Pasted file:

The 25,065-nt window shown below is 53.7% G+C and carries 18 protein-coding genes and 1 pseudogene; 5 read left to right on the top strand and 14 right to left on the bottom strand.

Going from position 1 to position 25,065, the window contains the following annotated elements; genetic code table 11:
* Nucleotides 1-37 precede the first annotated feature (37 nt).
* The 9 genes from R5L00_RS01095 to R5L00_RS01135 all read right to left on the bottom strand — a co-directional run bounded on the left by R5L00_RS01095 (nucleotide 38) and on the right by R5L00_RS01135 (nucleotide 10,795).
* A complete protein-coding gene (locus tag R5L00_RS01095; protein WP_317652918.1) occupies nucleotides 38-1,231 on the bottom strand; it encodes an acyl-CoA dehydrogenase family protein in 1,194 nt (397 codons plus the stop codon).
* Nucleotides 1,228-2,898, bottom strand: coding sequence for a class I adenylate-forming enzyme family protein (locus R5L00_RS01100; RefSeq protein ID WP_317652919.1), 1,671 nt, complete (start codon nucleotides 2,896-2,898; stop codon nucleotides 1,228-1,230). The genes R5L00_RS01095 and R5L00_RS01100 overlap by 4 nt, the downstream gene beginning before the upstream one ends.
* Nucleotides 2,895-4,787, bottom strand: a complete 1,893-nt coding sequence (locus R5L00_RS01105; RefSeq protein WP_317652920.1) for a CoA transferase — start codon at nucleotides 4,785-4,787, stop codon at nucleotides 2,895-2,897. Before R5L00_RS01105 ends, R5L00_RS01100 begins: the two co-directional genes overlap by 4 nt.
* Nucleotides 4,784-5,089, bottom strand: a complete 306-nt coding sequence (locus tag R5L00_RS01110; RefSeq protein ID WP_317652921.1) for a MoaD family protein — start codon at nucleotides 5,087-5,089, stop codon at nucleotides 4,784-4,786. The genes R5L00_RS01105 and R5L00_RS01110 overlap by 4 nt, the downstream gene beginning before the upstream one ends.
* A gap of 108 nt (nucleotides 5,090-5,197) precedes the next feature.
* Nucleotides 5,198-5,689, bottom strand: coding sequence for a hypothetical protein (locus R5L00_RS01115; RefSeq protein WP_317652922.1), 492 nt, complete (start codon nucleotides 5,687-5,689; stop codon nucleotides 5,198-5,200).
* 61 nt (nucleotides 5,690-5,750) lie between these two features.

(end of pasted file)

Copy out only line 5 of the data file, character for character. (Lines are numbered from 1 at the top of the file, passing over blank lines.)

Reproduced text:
* A complete protein-coding gene (locus tag R5L00_RS01095; protein WP_317652918.1) occupies nucleotides 38-1,231 on the bottom strand; it encodes an acyl-CoA dehydrogenase family protein in 1,194 nt (397 codons plus the stop codon).